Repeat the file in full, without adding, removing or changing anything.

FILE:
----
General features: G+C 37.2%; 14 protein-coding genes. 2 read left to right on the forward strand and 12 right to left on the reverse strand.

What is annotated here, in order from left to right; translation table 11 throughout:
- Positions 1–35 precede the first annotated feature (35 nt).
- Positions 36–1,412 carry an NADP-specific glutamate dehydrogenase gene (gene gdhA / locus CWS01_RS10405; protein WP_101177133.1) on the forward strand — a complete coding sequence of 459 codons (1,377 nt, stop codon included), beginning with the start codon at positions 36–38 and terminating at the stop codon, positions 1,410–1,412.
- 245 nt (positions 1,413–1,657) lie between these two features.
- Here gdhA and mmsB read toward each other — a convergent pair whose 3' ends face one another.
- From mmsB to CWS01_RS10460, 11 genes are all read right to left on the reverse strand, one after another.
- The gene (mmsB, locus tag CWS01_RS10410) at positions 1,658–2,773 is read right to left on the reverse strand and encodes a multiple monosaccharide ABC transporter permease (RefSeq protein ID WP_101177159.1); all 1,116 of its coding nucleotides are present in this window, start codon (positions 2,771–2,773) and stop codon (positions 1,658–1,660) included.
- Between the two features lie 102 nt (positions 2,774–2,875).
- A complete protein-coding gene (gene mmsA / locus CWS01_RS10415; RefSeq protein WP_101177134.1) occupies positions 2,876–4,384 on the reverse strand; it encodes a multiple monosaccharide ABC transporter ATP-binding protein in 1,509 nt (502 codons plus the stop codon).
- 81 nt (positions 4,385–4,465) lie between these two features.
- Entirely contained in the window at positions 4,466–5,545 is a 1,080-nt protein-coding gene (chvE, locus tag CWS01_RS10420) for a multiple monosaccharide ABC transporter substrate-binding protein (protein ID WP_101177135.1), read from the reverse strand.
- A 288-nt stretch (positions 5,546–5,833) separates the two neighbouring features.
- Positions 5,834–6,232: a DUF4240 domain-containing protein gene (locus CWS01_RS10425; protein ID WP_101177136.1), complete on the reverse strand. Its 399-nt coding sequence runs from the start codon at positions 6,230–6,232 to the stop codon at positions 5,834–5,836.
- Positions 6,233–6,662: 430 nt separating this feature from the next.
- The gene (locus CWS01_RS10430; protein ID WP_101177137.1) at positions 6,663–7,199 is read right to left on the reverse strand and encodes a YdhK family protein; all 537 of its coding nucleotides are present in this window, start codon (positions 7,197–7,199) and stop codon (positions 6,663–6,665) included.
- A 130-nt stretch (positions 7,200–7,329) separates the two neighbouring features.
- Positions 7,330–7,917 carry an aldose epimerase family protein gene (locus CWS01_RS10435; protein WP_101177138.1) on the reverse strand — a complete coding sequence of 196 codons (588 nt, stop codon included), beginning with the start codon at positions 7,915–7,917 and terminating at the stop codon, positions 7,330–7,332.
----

General features: G+C 37.2%; 14 protein-coding genes. 2 read left to right on the forward strand and 12 right to left on the reverse strand.

What is annotated here, in order from left to right; translation table 11 throughout:
- Positions 1–35 precede the first annotated feature (35 nt).
- Positions 36–1,412 carry an NADP-specific glutamate dehydrogenase gene (gene gdhA / locus CWS01_RS10405; protein WP_101177133.1) on the forward strand — a complete coding sequence of 459 codons (1,377 nt, stop codon included), beginning with the start codon at positions 36–38 and terminating at the stop codon, positions 1,410–1,412.
- 245 nt (positions 1,413–1,657) lie between these two features.
- Here gdhA and mmsB read toward each other — a convergent pair whose 3' ends face one another.
- From mmsB to CWS01_RS10460, 11 genes are all read right to left on the reverse strand, one after another.
- The gene (mmsB, locus tag CWS01_RS10410) at positions 1,658–2,773 is read right to left on the reverse strand and encodes a multiple monosaccharide ABC transporter permease (RefSeq protein ID WP_101177159.1); all 1,116 of its coding nucleotides are present in this window, start codon (positions 2,771–2,773) and stop codon (positions 1,658–1,660) included.
- Between the two features lie 102 nt (positions 2,774–2,875).
- A complete protein-coding gene (gene mmsA / locus CWS01_RS10415; RefSeq protein WP_101177134.1) occupies positions 2,876–4,384 on the reverse strand; it encodes a multiple monosaccharide ABC transporter ATP-binding protein in 1,509 nt (502 codons plus the stop codon).
- 81 nt (positions 4,385–4,465) lie between these two features.
- Entirely contained in the window at positions 4,466–5,545 is a 1,080-nt protein-coding gene (chvE, locus tag CWS01_RS10420) for a multiple monosaccharide ABC transporter substrate-binding protein (protein ID WP_101177135.1), read from the reverse strand.
- A 288-nt stretch (positions 5,546–5,833) separates the two neighbouring features.
- Positions 5,834–6,232: a DUF4240 domain-containing protein gene (locus CWS01_RS10425; protein ID WP_101177136.1), complete on the reverse strand. Its 399-nt coding sequence runs from the start codon at positions 6,230–6,232 to the stop codon at positions 5,834–5,836.
- Positions 6,233–6,662: 430 nt separating this feature from the next.
- The gene (locus CWS01_RS10430; protein ID WP_101177137.1) at positions 6,663–7,199 is read right to left on the reverse strand and encodes a YdhK family protein; all 537 of its coding nucleotides are present in this window, start codon (positions 7,197–7,199) and stop codon (positions 6,663–6,665) included.
- A 130-nt stretch (positions 7,200–7,329) separates the two neighbouring features.
- Positions 7,330–7,917 carry an aldose epimerase family protein gene (locus CWS01_RS10435; protein WP_101177138.1) on the reverse strand — a complete coding sequence of 196 codons (588 nt, stop codon included), beginning with the start codon at positions 7,915–7,917 and terminating at the stop codon, positions 7,330–7,332.